Eugen Rochko is softly spoken, German, and immaculately polite. “Thanks for interviewing me”, he said, as soon as he appeared on Skype. Eugen loved Twitter for many years, notching upwards of 90,000 posts under his nom de plume @Gargron. But he had done so with a growing disquiet.
In Eugen’s eyes he, along with the hundreds of millions of other Twitter users in almost every language and country, were all subjects of a single, central ruler. All the money that Twitter made, all the data it produced and its control of the huge network it formed all eventually settled in one large building on Market Street in San Francisco. A building, perhaps appropriately enough, that has just the smallest of passing architectural resemblances to a Soviet Ministry.
Eugen decided to experiment. He began to build a new social media network. It looked like Twitter, felt like Twitter, but was set up in a completely different way. He called it Mastodon. Eugen’s vision was both eerily similar and drastically different to those of the tech giants. Just like Twitter, Mastodon lets its users post short ‘micro-blogs’ that others can interact with. There is one list constantly filling up with new posts, and another list of notifications related to the user. Very similar, indeed hardly different at all from, Twitter.
How technology sidelines the citizen
The big difference was the unseen plumbing beneath. Eugen had designed it so that neither he nor anyone else would be in charge; no one would control of it. Mastodon was a protocol, not a commercial service. It has no central server, and Eugen hadn’t started a company to run it. Anyone can take Eugen’s protocol, set it up on their computer, and become a Mastodon server that other users could set up accounts with. Effectively, Eugen’s technology basically allowed anyone to become their own mini-Twitter.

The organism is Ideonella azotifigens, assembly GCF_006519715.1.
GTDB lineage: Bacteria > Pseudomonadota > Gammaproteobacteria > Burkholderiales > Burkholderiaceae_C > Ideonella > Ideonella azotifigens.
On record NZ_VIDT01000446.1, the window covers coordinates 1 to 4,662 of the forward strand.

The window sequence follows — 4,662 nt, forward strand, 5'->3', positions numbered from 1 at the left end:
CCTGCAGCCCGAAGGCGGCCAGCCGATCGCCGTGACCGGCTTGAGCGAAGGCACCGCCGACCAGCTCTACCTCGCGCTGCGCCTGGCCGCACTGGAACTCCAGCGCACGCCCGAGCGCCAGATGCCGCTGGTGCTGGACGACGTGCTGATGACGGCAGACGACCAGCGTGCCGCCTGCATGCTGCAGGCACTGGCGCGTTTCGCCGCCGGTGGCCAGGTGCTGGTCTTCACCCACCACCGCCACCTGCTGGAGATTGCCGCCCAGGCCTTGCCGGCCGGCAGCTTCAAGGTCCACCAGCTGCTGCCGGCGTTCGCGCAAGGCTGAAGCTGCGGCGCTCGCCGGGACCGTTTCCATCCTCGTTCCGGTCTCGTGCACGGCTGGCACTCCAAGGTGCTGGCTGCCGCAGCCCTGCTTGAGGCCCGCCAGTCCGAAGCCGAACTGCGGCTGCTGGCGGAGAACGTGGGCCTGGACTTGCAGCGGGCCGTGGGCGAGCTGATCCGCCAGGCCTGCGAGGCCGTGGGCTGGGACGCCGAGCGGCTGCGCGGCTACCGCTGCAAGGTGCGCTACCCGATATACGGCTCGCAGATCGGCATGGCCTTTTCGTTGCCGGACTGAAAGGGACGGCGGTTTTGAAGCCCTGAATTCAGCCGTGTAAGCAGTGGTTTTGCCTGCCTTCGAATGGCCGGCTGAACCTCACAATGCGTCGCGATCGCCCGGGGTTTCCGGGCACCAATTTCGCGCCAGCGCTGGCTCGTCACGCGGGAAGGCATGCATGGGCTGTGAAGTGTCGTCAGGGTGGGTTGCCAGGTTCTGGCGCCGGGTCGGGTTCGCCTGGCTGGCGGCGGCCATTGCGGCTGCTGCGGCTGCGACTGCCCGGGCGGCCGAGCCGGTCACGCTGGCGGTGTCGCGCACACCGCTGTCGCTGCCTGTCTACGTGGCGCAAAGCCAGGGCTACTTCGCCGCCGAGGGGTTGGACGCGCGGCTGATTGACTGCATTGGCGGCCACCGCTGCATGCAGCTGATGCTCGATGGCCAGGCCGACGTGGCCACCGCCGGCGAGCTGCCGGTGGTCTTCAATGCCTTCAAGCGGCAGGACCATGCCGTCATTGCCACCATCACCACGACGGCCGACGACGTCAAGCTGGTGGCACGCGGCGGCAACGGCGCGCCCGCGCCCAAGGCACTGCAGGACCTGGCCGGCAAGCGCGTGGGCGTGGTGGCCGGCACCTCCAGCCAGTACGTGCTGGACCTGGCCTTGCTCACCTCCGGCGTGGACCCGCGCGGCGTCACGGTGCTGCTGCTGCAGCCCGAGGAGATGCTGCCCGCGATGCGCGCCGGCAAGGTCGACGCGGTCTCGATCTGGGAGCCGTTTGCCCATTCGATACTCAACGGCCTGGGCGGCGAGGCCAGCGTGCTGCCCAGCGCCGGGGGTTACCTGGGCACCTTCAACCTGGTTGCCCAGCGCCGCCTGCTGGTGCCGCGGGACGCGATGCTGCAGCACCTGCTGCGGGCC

After Mastodon went live, it did what hardly ever happens to new social networks: people actually started to use it. At first, it was mainly technical users, and then small communities began to migrate to it. “Queer people joined”, said Eugen, “and Furries. It comes in waves. We see a spike, then it falls down as users go back to the commercial platforms. But it never falls back as far.”
In 2017, Mastodon passed a million users but – as was Eugen’s vision – this was not an online nation governed from a single place, but a constellation of around 2,000 villages. Equestria.social ran Mastodon “for all pony fans”. Scifi.fyi was for the sci-fi community. Bookwitty.social was for discovering books. One server was dedicated to Catalan users, another for computer fairies: “as queer, friendly and furry as possible”. One Mastodon server sprung up for the G20; another, writing.exchange, was for poets, writers and bloggers. Mastodon. friendlydads.net celebrated “the friendliest dads on the net”. Socialists, anarchists, Marxists, ecologists, greens, vegans, anti-racists and social democrats all had dedicated spaces.
How the tech lords privatised the public square
Each of these servers governs itself. Each has its own rules, its own way of choosing the people who enforce them, or indeed some have no rules or authority figures at all. You’re free to join almost all of the servers that exist, and if you don’t like any that are offered, you can start your own. Each server also decides how to pay for itself. It can generate revenue from advertising, by using its users’ data, or by a straight-up fee. Eugen’s own server, Mastodon.social, is funded mainly by donations.